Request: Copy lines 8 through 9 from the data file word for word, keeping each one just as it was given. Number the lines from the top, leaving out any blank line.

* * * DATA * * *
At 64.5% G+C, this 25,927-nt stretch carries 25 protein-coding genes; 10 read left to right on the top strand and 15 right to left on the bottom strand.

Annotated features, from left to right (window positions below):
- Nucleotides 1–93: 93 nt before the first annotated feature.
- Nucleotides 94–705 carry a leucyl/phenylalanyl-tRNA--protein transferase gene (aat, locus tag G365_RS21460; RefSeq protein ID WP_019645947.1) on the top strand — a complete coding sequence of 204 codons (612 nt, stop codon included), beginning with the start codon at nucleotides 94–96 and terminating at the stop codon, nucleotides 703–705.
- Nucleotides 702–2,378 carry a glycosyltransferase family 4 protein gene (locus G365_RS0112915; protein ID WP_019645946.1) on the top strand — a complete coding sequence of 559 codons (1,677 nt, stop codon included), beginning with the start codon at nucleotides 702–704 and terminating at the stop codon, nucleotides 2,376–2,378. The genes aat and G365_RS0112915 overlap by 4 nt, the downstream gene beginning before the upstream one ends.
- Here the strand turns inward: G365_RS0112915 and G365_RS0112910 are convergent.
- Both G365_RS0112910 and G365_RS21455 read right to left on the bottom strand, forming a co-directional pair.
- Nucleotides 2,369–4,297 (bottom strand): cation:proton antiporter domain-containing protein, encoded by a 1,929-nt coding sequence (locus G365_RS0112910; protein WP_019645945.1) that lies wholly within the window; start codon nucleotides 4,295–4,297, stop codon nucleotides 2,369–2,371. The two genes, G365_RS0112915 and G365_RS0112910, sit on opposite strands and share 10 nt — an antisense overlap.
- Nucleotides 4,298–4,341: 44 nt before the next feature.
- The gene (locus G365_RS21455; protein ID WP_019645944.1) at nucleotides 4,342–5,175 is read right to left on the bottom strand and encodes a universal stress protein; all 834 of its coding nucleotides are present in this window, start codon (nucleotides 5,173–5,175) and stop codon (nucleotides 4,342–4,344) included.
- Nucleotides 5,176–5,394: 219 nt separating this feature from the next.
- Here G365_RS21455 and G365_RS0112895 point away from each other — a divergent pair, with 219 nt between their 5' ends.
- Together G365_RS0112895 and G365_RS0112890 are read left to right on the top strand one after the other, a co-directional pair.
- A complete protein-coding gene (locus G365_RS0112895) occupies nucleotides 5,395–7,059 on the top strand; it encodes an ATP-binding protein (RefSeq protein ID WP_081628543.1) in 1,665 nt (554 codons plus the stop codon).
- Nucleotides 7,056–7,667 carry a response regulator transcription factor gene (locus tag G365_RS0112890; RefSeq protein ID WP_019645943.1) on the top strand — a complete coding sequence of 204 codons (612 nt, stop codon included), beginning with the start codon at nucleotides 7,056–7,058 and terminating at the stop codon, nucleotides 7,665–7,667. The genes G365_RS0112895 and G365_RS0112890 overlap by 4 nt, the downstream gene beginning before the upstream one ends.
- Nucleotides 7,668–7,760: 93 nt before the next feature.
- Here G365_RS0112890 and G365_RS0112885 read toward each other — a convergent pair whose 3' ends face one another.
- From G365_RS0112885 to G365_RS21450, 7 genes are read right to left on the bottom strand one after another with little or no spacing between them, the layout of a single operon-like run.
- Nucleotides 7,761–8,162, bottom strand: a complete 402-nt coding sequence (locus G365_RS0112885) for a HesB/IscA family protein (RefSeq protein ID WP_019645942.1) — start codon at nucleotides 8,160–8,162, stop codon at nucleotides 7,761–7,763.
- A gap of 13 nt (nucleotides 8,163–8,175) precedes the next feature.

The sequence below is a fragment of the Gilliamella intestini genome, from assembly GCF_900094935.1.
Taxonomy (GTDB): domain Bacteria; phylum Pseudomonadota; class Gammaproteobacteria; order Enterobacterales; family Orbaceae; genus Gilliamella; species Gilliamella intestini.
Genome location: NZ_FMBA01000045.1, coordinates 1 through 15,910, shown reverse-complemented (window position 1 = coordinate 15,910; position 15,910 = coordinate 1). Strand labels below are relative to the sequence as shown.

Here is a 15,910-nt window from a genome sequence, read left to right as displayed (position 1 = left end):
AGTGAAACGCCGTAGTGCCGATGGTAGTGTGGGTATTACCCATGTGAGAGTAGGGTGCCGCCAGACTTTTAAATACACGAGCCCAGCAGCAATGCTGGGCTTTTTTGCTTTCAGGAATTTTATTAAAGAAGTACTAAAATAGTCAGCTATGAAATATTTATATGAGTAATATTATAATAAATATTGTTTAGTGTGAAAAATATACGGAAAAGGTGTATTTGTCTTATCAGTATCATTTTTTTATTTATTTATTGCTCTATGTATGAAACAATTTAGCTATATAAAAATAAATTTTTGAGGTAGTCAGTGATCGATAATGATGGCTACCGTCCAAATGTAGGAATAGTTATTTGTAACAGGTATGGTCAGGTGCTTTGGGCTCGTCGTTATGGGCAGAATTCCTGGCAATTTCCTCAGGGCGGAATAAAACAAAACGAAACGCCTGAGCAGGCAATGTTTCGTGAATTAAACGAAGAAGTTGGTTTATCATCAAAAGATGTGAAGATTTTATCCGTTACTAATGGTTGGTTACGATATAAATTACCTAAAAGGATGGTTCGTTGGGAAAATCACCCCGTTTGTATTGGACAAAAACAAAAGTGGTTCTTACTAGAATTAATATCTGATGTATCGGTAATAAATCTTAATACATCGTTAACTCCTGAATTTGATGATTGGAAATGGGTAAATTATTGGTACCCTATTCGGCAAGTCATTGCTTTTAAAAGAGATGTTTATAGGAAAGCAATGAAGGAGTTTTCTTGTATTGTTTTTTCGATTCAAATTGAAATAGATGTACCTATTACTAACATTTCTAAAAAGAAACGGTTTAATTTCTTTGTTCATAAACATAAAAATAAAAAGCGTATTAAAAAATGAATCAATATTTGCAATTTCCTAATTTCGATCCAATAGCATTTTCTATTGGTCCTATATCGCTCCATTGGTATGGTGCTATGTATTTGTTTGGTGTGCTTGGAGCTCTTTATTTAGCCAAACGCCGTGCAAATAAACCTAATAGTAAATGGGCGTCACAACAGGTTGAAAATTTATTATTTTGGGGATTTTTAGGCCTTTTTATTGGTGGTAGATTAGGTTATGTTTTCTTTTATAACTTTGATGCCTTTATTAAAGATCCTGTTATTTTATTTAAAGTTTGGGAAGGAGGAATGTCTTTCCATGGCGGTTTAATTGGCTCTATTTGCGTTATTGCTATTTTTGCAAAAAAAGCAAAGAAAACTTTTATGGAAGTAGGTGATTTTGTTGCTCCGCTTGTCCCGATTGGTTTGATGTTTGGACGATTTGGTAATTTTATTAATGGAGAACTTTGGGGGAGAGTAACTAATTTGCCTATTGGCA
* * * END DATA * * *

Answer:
- Nucleotides 2,369–4,297 (bottom strand): cation:proton antiporter domain-containing protein, encoded by a 1,929-nt coding sequence (locus G365_RS0112910; protein WP_019645945.1) that lies wholly within the window; start codon nucleotides 4,295–4,297, stop codon nucleotides 2,369–2,371. The two genes, G365_RS0112915 and G365_RS0112910, sit on opposite strands and share 10 nt — an antisense overlap.
- Nucleotides 4,298–4,341: 44 nt before the next feature.